Studies on Plato, Aristotle and Proclus: The Collected Essays on Ancient Philosophy of John Cleary

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BRILL, 2013 - Philosophy - 609 pages
John J. Cleary (1949 2009) was an internationally recognised authority in ancient Greek philosophy. This volume of penetrating studies of Plato, Aristotle, and Proclus, philosophy of mathematics, and ancient theories of education, display Cleary s range of expertise and originality of approach.
 

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Contents

Back to the Texts Themselves
3
The Paideia of the Historical Protagoras
19
Competing Models of Paideia in Platos Gorgias
37
Erotic Paideia in Platos Symposium
53
Cultivating Intellectual Virtue in Platos PhilosopherRulers
73
Paideia in Platos Laws
99
Socratic Influences on Aristotles Ethical Inquiry
111
Akrasia and Moral Education in Aristotle
131
HISTORY OF PHILOSOPHY B Aristotle
299
On the Terminology of Abstraction in Aristotle
301
Science Universals and Reality
333
Phainomena in Aristotles Methodology
379
Aristotles Criticism of Platos Theory of Form Numbers
415
Aristotles Criticism of Platos First Principles
441
Should One Pray for Aristotles Best Polis?
465
Emending Aristotles Division of Theoretical Sciences
479

HISTORY OF MATHEMATICS
151
The Mathematical Cosmology of Platos Timaeus
153
Abstracting Aristotles Philosophy of Mathematics
181
Proclus Philosophy of Mathematics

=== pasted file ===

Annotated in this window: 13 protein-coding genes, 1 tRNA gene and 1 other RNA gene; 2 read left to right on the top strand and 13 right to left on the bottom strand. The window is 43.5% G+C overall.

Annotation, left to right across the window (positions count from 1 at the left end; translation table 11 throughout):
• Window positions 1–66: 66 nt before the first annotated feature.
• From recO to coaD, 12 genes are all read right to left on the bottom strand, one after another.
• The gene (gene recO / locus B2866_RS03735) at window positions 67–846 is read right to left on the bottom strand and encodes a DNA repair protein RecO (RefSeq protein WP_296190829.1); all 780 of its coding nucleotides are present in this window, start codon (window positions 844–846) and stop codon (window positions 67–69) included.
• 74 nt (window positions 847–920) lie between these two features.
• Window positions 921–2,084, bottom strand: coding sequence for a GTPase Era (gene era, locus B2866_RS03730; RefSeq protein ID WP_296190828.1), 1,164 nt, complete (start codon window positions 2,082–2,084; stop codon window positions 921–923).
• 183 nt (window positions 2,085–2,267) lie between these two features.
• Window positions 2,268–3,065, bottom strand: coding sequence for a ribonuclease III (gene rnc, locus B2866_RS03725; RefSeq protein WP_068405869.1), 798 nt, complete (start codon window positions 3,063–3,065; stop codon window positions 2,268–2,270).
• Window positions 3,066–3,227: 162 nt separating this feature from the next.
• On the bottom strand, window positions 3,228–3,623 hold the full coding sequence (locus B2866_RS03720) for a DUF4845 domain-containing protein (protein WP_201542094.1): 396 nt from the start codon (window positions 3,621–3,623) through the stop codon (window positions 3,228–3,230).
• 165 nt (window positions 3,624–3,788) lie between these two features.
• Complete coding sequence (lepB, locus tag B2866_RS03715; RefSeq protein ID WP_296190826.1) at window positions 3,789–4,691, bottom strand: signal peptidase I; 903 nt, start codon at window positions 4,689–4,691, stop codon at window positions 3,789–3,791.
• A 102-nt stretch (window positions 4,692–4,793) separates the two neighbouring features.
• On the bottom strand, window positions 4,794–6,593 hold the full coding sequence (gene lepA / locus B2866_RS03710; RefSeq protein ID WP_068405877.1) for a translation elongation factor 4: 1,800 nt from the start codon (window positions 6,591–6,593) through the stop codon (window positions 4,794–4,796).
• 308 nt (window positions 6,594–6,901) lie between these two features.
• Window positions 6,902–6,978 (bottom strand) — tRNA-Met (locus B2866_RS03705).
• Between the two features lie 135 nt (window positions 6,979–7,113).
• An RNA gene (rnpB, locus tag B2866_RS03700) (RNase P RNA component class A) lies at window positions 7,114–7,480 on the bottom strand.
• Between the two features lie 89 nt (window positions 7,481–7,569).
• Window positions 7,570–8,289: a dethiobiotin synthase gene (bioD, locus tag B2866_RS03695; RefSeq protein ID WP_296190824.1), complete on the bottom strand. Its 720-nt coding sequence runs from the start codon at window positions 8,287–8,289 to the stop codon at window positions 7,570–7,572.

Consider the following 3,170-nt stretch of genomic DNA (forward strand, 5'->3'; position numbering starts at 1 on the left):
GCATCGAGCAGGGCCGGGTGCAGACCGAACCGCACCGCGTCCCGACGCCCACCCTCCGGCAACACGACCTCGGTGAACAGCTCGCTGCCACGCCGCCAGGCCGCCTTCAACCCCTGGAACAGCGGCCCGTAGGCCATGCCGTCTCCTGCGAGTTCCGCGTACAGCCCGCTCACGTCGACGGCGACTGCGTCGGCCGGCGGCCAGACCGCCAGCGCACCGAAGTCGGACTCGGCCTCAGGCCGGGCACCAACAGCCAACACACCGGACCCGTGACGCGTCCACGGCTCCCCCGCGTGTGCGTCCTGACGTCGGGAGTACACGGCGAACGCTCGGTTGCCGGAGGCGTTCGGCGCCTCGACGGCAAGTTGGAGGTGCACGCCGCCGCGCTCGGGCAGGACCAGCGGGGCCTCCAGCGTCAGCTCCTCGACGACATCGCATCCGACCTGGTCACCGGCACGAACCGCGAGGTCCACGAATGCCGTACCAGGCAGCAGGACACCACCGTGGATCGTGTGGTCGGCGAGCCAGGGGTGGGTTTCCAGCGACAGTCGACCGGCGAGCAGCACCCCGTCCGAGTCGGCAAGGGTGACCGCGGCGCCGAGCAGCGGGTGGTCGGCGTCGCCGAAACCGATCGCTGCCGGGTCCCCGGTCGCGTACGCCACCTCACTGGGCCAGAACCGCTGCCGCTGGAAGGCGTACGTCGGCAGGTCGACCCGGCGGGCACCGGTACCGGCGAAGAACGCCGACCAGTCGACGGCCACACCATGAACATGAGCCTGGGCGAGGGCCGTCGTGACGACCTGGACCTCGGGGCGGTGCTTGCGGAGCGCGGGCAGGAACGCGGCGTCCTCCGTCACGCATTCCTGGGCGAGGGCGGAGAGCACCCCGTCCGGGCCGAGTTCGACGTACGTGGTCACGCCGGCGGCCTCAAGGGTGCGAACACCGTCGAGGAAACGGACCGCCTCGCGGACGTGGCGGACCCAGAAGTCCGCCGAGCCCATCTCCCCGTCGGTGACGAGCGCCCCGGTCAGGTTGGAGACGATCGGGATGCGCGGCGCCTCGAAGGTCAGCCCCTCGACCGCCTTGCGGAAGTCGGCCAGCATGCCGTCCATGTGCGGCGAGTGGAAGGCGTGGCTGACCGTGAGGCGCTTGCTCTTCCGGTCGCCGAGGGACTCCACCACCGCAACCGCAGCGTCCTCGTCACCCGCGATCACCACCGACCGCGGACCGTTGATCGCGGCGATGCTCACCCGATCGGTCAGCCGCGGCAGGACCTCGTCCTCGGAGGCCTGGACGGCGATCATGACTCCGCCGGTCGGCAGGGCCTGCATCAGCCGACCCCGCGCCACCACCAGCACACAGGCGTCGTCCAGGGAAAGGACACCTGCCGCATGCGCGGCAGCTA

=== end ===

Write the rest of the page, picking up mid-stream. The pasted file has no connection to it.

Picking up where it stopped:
201
HISTORY OF PHILOSOPHY A Plato
221
Platos Teleological Atomism
223
The Role of Theology in Platos Laws
233
The Concept of Potency in Plato and Aristotle
251
HISTORY OF PHILOSOPHY C Proclus and Later
513
Proclus Elaborate Defence of Platonic Ideas
515
Proclus as a Reader of Platos Timaeus
525
Proclus and Hegel
543
Platos Philebus as a Gadamerian Conversation?
565
Bibliographies
585
Index of Modern Authors
607
Copyright

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About the author (2013)

John J. Cleary received a first class honours MA from University College Dublin in 1975 for a thesis on Karl Popper, and in 1981 a Ph.D. ("summa cum laude") from Boston University for a dissertation on Aristotle s theory of abstraction. Besides his main publications ("Aristotle on the Many Senses of Priority," 1988), and "Aristotle and Mathematics: Aporetic Method in Cosmology and Metaphysics," 1995) he wrote widely on ancient philosophy, philosophy of mathematics, and theories of education. John Dillon graduated in Literae Humaniores from Oxford in 1963, and received his Ph.D. from the University of California at Berkeley in 1969. He taught at Berkeley until 1980, when he was appointed to the Regius Professorship of Greek at Trinity College Dublin, where he remained until his retirement in 2006. He is the author or editor of over 30 books in Greek Philosophy, in particular the history of the Platonic tradition. Brendan O'Byrne is an Assistant Professor of Philosophy as well as Curator of the Dublin Centre for the Study of the Platonic Tradition, Trinity College Dublin. He wrote his Ph.D. dissertation (2001) under Professor John Dillon on the subject of Heidegger's encounter with Plato. He is currently working on the theme of self-knowledge in Sophocles and Plato. Fran O Rourke is Associate Professor of Philosophy at University College Dublin. He studied at Galway, Vienna, K ln, Louvain, and Leuven. He is author of "Pseudo-Dionysius and the Metaphysics of Aquinas" (2005) and "Allwisest Stagyrite: Joyce s Quotations from Aristotle" (2005). He is preparing for publication a collection of essays entitled "Aristotelian Interpretations," and completing a book on James Joyce, Aristotle, and Aquinas.